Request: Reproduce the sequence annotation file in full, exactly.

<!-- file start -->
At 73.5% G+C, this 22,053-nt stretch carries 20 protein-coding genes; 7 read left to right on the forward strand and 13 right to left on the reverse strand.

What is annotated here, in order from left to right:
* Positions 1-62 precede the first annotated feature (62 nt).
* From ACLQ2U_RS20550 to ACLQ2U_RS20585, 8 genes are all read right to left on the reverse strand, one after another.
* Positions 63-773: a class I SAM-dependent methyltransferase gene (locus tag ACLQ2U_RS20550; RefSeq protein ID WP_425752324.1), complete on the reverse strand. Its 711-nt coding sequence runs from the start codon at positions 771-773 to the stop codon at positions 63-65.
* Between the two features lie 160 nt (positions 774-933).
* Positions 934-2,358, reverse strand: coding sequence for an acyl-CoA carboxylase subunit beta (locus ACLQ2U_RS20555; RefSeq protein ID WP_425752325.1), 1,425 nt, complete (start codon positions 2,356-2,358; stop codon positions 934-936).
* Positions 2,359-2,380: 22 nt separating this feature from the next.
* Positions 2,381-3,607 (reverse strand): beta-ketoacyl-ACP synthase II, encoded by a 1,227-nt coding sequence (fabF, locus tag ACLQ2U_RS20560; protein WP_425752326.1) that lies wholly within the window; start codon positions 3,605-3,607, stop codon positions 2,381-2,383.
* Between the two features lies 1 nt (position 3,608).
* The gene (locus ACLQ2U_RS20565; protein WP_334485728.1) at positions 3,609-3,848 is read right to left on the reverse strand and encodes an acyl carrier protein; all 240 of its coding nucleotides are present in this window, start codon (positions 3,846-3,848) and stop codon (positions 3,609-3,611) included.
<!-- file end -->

At 73.5% G+C, this 22,053-nt stretch carries 20 protein-coding genes; 7 read left to right on the forward strand and 13 right to left on the reverse strand.

What is annotated here, in order from left to right:
* Positions 1-62 precede the first annotated feature (62 nt).
* From ACLQ2U_RS20550 to ACLQ2U_RS20585, 8 genes are all read right to left on the reverse strand, one after another.
* Positions 63-773: a class I SAM-dependent methyltransferase gene (locus tag ACLQ2U_RS20550; RefSeq protein ID WP_425752324.1), complete on the reverse strand. Its 711-nt coding sequence runs from the start codon at positions 771-773 to the stop codon at positions 63-65.
* Between the two features lie 160 nt (positions 774-933).
* Positions 934-2,358, reverse strand: coding sequence for an acyl-CoA carboxylase subunit beta (locus ACLQ2U_RS20555; RefSeq protein ID WP_425752325.1), 1,425 nt, complete (start codon positions 2,356-2,358; stop codon positions 934-936).
* Positions 2,359-2,380: 22 nt separating this feature from the next.
* Positions 2,381-3,607 (reverse strand): beta-ketoacyl-ACP synthase II, encoded by a 1,227-nt coding sequence (fabF, locus tag ACLQ2U_RS20560; protein WP_425752326.1) that lies wholly within the window; start codon positions 3,605-3,607, stop codon positions 2,381-2,383.
* Between the two features lies 1 nt (position 3,608).
* The gene (locus ACLQ2U_RS20565; protein WP_334485728.1) at positions 3,609-3,848 is read right to left on the reverse strand and encodes an acyl carrier protein; all 240 of its coding nucleotides are present in this window, start codon (positions 3,846-3,848) and stop codon (positions 3,609-3,611) included.